Cuenca is located two hundred kilometers southeast of Madrid between the Serranía de Cuenca mountain passes. The old town stands on a cliff surrounded by deep gorges. It is surrounded on both sides by the Júcar and Huecar rivers.
The new city is separated from the historic core of Cuenca by the river Huequar; the modern neighborhoods extend east and south from the Old City. Cuenca is the provincial capital of the autonomy of Castile-La Mancha.
Old Cuenca has preserved the architecture, culture and beliefs of different nations. The ancient Celts, Iberians and Romans, Arabs, Jews and Christians left their mark here. The first Celtic settlement was formed on a rock between the rivers Hukar and Uecar at the beginning of the era. The Arabs, who gave the city its name, came here in the early 8th century. The Christians, led by Alfonso VIII, took over Cuenca in 1177.
The city prospered until the plague of 1588, then a succession of troubles: epidemics, religious strife, climatic anomalies. In the 17th century, textile production was stopped, and the once successful economy suffered an unprecedented crisis. The revival began with the development of tourism in the XX century. Tourists now bring the main income to the city treasury. Since 1996 Cuenca has been included in the UNESCO list as a representative example of a fortified medieval city.
The main square of old Cuenca is traditionally called Plaza Mayor. It is adorned by pretty, colorful facades with openwork wrought iron balconies. Here are the Convento de San Pedro and the Church of San Pantaleón; the gray baroque building of the Consistory with an arcaded first floor rises. Dominating the Plaza Mayor is the city’s main cathedral.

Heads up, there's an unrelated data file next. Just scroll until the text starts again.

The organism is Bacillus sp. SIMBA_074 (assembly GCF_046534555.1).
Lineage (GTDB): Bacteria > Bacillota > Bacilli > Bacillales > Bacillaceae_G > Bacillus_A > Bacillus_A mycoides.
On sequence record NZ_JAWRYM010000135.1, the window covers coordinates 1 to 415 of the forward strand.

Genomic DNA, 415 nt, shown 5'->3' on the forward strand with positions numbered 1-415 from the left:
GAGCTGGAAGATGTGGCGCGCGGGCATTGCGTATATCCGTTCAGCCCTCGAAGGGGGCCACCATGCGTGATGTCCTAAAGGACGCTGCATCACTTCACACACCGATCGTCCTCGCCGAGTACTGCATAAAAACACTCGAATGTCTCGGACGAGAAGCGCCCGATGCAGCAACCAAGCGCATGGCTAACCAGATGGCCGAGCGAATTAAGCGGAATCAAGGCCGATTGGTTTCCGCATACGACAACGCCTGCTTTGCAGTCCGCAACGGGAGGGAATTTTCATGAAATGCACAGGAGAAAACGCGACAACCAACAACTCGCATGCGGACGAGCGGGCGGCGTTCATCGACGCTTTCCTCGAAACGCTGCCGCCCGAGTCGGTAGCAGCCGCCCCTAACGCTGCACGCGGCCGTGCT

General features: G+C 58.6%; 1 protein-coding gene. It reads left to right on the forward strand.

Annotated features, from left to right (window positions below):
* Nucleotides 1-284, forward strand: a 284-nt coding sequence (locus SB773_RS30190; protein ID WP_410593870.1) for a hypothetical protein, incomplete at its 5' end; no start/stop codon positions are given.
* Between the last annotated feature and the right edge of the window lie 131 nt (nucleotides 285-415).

The Cathedral of Cuenca (Catedral de Cuenca) was founded in 1196. The basilica was built in the Norman Gothic style. In the fifteenth century, almost the entire exterior of the building was altered, and in the eighteenth century Ventura Rodriguez created the Baroque main altar. A neo-Gothic façade was added to the building by Vicente Lamperez in 1903. The side towers remained unfinished, so the cathedral is considered unfinished.
St. Michael’s Church
The Church of St. Michael (Iglesia de San Miguel) stands in the northeast of the city, by the Júcar River, to which the San Miguel staircase descends. It is a Romanesque-Gothic church with elements of Mudejar style, built roughly in the 13th century. The church has two naves, one central and one lateral; an apse and a low bell tower; a portal in the form of an arch with pilasters. The church was restored in the XVIII century, given to the city and used for exhibitions and concerts.
Not far from the cathedral, on Calle Santa Maria, stands the Torre Mangana, which for many years served as the bell tower and the city clock. The structure was erected in the 16th century and in 1926 it was reconstructed in the Mudejar style. A square bell tower was added to the top, and the walls were topped with dentils. Another reconstruction, which finally gave the tower the appearance of a military fortress, was carried out in 1970. After that, Torre Mañana became a symbol of Cuenca.
The Hanging Houses of Cuenca
In the old town, south of the cathedral, above the river Huecar, is Cuenca’s “trademark”, the 14th century Hanging Houses (Casas Colgadas) with their wooden balconies. Once there were many such houses built above the gorge, miraculously kept on the rock. Today, only a few restored structures remain, among them the two Royal House and the Casa de la Sirena. The buildings are home to the Museum of Abstract Art and a restaurant.
The Palace of the Bishop of Cuenca (Palacio Episcopal) is located to the right of the Cathedral. It was rebuilt in 1250 from several ancient Arab buildings. The portal in Moorish style has been preserved. In the 16th century, the architect Pedro de Alves rebuilt the buildings into a single palace with a square patio, with Isabelino-style arcades. In the 18th century, the facade of the Bishops’ Palace was reconstructed in the Classical style. The building now houses the Diocesan Cathedral Museum (Museo Diocesano de Cuenca).